Came across this article on one of the groups I subscribe to. I really miss my raw milk and raw milk products (cheese, yogurt, etc) that I had while assigned to the Pentagon. You would not believe how healthy I was drinking and eating that stuff! In PA it's legal to sell for human consumption, but illegal in most states. I gained about 12 pounds when I moved here, and am struggling to get it off. But when eating the raw milk yogurt and generous helpings of raw milk cheese, I was actually losing weight from the last bad pregnency. I'm tempted to fly back east just to pick some up, and am trying to contact the farmer to see if he'll overnight me a package of meat, cheese, and milk. It will keep. There are other places in the US you can get raw milk, but I prefer to stick with someone whose farm and animals I know are clean and regulated.

IT'S half a century since TV and print adverts urged us to 'drinka
pinta milka day' and the sound of a whistling milkman on his round is
also fast becoming a fading memory as more and more people turn to the
supermarket. A family-run Hailsham firm however is bucking the trend and
reviving the sound of glass milk bottles clinking on the doorstep.

But there's a twist to the milk sold by Longleys Farm — it's come
straight from the cow.


Father and son team Phil and Steve Hook have around 340 satisfied
customers in Hailsham, all preferring back-to-basics raw organic milk to
the pasteurised alternative sold in stores.

Often, Longleys milk is poured into breakfast bowls less than 24 hours
after being produced by a cow.

It's the very definition of 'fresh' — and farmer Steve dismissed
scare stories and said not only is it completely safe, it can actually
improve your health.

He said, "There has been a real movement towards raw milk, particularly
in the US where a lot of scientific evidence shows it can lower your
cholesterol and reduce the risk of children suffering from eczema.

"Some of our customers are nutritionists and consultants — people
who understand what they're putting into their bodies and they choose
our milk."

What the Hooks sell is raw milk which has not gone through the
pasteurisation process. This process, according to Steve, not only kills
the 'bad' bacteria it intends to remove but also the 'good' bacteria and
many of milk's natural nutrients.

He said, "Pasteurising milk destroys the beneficial bacteria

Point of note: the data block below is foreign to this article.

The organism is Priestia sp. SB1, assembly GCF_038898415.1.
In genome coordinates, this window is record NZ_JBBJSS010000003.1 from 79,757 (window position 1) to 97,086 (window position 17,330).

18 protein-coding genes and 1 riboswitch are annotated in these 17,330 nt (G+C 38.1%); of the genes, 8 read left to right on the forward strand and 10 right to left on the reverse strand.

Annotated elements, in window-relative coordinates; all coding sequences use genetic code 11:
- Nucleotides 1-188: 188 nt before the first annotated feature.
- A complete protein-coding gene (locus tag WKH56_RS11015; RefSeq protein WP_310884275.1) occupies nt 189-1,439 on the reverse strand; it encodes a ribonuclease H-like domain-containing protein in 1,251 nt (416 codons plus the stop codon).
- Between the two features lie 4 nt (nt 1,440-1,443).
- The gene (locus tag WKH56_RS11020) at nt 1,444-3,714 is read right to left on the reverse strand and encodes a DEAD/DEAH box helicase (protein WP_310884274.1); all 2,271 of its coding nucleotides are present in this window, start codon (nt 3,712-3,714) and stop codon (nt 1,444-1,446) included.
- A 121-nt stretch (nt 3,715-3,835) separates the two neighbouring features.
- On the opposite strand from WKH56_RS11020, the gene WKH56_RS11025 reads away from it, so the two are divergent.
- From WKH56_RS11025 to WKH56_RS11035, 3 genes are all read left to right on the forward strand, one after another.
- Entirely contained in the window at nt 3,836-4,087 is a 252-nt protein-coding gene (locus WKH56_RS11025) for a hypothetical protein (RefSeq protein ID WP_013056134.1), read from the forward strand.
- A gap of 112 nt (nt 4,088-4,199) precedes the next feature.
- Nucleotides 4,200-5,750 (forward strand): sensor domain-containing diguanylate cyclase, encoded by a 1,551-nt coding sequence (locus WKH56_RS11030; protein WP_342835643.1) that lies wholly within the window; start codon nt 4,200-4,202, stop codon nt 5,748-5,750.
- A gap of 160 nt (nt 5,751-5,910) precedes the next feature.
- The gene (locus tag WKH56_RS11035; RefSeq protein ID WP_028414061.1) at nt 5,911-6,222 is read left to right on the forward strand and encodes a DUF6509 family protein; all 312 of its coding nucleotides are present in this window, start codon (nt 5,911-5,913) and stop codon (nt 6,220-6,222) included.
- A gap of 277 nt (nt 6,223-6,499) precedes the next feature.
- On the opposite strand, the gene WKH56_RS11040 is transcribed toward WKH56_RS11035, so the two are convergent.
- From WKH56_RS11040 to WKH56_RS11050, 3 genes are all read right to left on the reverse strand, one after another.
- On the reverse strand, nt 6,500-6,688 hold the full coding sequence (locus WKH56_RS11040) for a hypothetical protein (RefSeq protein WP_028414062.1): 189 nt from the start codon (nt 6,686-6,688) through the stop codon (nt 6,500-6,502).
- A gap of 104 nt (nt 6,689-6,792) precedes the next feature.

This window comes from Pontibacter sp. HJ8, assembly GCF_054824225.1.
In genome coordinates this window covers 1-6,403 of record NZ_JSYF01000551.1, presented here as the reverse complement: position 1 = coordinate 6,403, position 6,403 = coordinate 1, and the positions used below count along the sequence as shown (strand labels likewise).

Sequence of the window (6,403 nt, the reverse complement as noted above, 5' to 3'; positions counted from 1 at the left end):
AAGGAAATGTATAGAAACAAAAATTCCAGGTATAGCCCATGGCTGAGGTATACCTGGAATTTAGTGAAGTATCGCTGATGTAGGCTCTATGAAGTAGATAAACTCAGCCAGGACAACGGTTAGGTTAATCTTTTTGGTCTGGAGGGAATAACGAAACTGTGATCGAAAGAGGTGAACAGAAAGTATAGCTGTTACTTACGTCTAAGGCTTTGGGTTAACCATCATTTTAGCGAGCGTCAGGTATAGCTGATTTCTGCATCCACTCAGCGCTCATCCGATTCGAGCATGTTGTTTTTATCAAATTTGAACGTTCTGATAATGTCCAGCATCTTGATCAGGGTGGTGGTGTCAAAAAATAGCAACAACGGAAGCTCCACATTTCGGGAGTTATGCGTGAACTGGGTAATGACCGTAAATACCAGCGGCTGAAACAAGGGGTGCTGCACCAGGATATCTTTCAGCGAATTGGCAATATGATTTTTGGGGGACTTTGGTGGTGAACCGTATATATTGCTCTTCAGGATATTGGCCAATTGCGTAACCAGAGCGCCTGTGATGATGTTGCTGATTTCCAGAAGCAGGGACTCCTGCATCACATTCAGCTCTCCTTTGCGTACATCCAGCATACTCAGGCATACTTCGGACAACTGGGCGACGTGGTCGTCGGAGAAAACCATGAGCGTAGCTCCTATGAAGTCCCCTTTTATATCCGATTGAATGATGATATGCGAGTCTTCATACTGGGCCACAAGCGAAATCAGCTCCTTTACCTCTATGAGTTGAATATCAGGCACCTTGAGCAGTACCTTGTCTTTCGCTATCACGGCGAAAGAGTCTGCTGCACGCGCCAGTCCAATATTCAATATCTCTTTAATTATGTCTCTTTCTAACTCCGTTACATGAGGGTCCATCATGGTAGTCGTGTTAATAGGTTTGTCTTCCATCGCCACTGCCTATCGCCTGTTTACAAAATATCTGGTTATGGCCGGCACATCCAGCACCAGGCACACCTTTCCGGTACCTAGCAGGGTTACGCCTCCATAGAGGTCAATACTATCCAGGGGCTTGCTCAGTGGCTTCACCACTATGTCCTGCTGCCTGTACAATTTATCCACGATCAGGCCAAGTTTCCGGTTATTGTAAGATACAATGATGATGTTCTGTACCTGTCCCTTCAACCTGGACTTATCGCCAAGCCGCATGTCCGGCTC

acidophilus, the Vitamins C, B12 and B6 and the digestive enzyme
required to break down the protein in the milk.

"Raw milk has all these constituents still in their natural form. The
body can therefore fully utilise all the goodness of raw milk."

Pasteurisation of milk was first introduced in the mid-19th century when
hygiene standards on farms were a lot lower and milk contamination more
common.

But dairy farms today are visited on a regular basis by health and
safety officials and conform to very high standards.

Steve said, "In 2003 the government decided not to ban raw milk but to
instead license producers to sell it.

"The Food Standards Agency analyses our milk every three months to make
sure its got the right bacteria in it and is fit for public consumption.
Even then we still, by law, have to put a safety warning on bottles.

"If I thought it was a danger to other people, I wouldn't sell it. But I
believe in raw milk as a product.

"I'd say 90 per cent of our customers have it because of the taste and
others take it for medical reasons."

Steve described the taste as 'fuller and sweeter' than pasteurised milk.
He said, "Raw milk tastes fantastic. Anyone who has tasted the
difference between processed milk and fresh raw milk needs no
convincing. The full bodied, rich flavour of raw milk speaks for itself.

"It also doesn't go bad like pasteurised milk. If you left a bottle to
stand on its own the cream would rise to the top and seal the milk
inside. It then goes sour and you can use to make cheese and yoghurt."

Phil and Steve's herd of 60 cows graze on the rich grassland of the
Pevensey Levels.

They are milked in the afternoon and the Hooks bottle the milk in the
early evening. It is then put it in the chiller for it to be delivered
the next morning. This means the milk which reaches doorsteps is often
less than 12 hours old.

The Hooks' milk is sold in traditional glass pint bottles which can be
re-used and recycled. The local deliveries mean customers know the exact
source of the milk and that it hasn't had to travel far.

The first pint was delivered on January 1 last year — by Christmas
the Hooks had added another 300 to their books and now deliver to around
340 people.

Their success has largely been through appearances at Hailsham's monthly
Farmers Market and word-of-mouth from satisfied customers.
Next month they will expand into Eastbourne — and bring their
back-to-basics milk revolution to an even larger audience.

For more information or to be added to the customer list, call Phil or
Steve on 449494 (24-hour answerphone) or visit the website at
www.hookandson.co.uk

[Steve Hook, Claire Hook and Phil Hook of Longleys Farm ] Steve Hook,
Claire Hook and Phil Hook of Longleys Farm